Busy Legislative Session Wraps Up
Dec 06, 2019
The Manitoba Legislature has wrapped up for another year and it was a busy one with a successful lobby day for members and meetings with the Premier, Ministers, and MLAs.
On November 28, President Gawronsky met with Premier Pallister and some front bench Cabinet Ministers to discuss a host of issues – from cuts in the civil service, and their effects on public services and front line staff, to new changes coming to rural health care delivery.
“The Premier promised this meeting in June, but the early election derailed those plans,” Gawronsky explained. “It was important for the Premier to make time to hear about the everyday concerns our members have, because as we all know, there is no shortage of concerns when it comes to protecting our public services.”
As well on this day, the MGEU organized a very well attended and publicized lobby day in which we called on government to lead a summit to find solutions on how to stop violent brazen retail thefts, including those happening at our liquor stores.
“I was so proud of our members and their courage to tell their stories about how these violent thefts are affecting them physically, mentally and emotionally,” Gawronsky said. “We have a real crisis on our hands, and knowing that this government will bring organizations from across our community together to brainstorm how we can curb these thefts, is absolutely good news for GOLICO members and the province as a whole.”
President Gawronsky was also on hand at the legislature on Monday night speaking to Bill 7, The Employment Standards Code Amendment Act (Leave for Victims of Interpersonal Violence). She commended the government for extending the employment leave provisions available to victims of domestic violence to include all victims of interpersonal violence, including sexual violence and stalking. These leave provisions include five paid days.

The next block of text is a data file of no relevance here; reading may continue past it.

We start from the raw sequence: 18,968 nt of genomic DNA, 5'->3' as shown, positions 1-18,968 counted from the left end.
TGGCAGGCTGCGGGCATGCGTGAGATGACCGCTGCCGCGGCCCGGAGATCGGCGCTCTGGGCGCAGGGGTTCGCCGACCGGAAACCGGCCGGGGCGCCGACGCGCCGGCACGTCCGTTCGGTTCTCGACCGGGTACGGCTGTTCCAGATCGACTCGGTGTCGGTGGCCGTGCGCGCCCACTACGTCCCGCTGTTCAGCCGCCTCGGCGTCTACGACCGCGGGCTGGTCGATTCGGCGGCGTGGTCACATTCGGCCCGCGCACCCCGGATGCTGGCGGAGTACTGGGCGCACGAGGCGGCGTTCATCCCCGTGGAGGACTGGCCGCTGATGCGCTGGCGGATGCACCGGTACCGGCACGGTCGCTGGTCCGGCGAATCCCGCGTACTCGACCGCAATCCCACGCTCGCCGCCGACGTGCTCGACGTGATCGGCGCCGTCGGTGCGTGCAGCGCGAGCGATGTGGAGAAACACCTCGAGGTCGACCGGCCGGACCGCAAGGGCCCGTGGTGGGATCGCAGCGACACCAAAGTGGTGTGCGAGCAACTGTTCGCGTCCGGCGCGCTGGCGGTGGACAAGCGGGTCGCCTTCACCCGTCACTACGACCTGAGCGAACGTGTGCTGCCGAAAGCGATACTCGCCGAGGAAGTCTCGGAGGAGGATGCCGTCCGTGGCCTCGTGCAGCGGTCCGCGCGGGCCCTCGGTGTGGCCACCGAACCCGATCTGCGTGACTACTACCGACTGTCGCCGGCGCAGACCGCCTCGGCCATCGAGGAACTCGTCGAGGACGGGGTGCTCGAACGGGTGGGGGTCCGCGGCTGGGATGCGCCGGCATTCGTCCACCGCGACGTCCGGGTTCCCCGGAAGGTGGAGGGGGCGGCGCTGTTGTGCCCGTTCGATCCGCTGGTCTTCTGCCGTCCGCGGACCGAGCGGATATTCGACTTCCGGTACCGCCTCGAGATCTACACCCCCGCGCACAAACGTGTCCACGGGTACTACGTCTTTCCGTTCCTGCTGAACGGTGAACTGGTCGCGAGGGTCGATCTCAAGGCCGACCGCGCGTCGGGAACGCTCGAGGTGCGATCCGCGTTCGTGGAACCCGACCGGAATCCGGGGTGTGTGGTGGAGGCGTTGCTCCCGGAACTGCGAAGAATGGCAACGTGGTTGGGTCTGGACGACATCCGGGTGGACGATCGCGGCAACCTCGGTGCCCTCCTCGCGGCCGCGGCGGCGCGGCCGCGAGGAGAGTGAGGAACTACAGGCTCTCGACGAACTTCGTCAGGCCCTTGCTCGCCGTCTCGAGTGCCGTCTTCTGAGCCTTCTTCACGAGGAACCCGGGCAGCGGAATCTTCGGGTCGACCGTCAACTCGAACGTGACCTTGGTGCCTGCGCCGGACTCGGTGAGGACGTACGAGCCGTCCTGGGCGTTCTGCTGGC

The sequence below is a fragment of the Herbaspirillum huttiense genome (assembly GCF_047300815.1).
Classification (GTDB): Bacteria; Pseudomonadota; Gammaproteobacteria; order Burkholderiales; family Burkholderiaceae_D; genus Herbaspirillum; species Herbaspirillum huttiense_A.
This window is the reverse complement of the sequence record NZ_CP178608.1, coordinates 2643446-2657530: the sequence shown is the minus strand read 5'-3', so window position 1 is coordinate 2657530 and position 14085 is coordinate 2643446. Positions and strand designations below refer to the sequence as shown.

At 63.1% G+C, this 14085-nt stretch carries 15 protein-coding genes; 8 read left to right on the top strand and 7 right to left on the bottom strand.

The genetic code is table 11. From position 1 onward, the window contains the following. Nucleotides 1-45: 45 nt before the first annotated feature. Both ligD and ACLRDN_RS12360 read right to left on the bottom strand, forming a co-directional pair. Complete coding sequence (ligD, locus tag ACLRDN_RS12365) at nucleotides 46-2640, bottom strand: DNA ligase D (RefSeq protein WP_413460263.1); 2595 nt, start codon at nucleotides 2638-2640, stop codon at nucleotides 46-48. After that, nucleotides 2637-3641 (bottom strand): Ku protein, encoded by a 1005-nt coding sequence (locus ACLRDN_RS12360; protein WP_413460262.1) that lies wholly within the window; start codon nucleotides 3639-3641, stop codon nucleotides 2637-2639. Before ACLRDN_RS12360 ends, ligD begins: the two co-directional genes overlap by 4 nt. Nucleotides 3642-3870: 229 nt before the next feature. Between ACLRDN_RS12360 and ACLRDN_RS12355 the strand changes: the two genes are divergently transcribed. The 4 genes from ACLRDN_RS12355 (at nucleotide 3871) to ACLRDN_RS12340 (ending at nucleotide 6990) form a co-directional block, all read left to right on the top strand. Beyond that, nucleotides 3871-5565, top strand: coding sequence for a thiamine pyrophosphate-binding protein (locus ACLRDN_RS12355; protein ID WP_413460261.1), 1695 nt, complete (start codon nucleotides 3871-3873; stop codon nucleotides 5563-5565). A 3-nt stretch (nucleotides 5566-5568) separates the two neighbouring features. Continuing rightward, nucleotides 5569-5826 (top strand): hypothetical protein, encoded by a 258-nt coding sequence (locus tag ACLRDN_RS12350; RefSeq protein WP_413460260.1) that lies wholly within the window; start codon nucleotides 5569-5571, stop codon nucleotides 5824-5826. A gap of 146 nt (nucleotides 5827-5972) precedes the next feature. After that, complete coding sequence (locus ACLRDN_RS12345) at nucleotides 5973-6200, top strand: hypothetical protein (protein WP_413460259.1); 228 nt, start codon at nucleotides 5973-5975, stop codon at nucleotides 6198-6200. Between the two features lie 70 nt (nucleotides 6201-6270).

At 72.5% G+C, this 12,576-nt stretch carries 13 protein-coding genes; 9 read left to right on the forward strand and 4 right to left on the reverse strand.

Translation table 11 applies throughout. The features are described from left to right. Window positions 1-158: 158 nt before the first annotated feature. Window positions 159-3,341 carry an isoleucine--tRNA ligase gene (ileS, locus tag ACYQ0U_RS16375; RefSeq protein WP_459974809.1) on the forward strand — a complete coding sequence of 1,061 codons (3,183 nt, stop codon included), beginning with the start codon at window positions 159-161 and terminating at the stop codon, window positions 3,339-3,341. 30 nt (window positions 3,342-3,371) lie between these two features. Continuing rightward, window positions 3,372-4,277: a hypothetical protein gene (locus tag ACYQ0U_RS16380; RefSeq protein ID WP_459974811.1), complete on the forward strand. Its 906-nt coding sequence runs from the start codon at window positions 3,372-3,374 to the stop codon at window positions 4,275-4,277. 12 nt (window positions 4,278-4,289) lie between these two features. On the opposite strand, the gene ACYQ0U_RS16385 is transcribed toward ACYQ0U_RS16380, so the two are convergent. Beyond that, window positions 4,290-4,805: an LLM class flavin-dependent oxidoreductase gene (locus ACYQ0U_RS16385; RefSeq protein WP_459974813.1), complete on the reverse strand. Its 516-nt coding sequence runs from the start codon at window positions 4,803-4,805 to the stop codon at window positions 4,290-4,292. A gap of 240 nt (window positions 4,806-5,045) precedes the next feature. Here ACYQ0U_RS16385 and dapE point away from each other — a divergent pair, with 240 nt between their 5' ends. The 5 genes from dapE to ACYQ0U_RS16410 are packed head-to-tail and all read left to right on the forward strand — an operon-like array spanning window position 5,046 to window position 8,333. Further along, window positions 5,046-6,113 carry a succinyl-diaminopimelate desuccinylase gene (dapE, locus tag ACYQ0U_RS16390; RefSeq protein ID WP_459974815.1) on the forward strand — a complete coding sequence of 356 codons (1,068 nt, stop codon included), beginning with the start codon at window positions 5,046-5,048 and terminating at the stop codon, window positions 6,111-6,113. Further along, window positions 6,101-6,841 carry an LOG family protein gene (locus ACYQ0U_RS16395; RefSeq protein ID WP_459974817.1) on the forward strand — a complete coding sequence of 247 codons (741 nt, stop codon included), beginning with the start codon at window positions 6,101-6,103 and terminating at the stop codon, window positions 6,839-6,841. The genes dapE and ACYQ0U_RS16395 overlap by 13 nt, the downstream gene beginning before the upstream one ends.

Over a dozen pieces of legislation were introduced. Some were brand new, while others were carried over due to the early election the Premier called. A few that the MGEU is keeping an eye on, include:
1. The Pensions Benefit Act
This bill will amend a number of elements
of Manitoba’s Pensions Benefits Act. When changes to this Act were first proposed a few years ago, the MGEU pushed back. The
government had just released the findings of its Pension Commission
report. Contained in this report were
dangerous and concerning ideas that would have weakened pension security for
Manitobans. The union held a tele-meeting with members and sent a message to government to back off these
recommendations – and they did.
This new bill does raise some red flags. It includes a provision to allow workers to unlock pension funds and deplete their retirement income prematurely. In fact, under the new bill, workers aged 65 and over would be allowed to unlock their entire retirement income (100% of it), exposing them to tremendous risk in the private market place. The MGEU cautions members to talk to their financial institutions before making any decisions to tinker with their pension.
2. Public Service Act
The MGEU is very concerned about this legislation. The proposed new legislation will eliminate provisions in the Civil Service Act for the appointment of an arbitration board, and for the establishment of a Joint Council. These changes are a significant step backwards for our civil service members.
The bill would also establish a Public Service Commission, led by a public service commissioner, with a mandate that covers the broader public sector in areas such as the establishment of ethics standards. This would replace the Civil Service Commission and the Civil Service Commission Board.
3. Public Services Sustainability Act
While we continue to fight Bill 28, the Public Services Sustainability Act, in court, the government has re-introduced its amendments to the Act. One of the amendments would give more flexibility in setting the timing and duration of the sustainability period, during which public sector wages are frozen and then capped well below the cost of living, while also giving Treasure Board the sole role to decide what the sustainability period looks like.
“These amendments would not change the fact
that Bill 28 tramples on our members' constitutionally guaranteed right to free
and fair collective bargaining. We will continue to stand up for our members
through our court challenge of Bill 28,” Gawronsky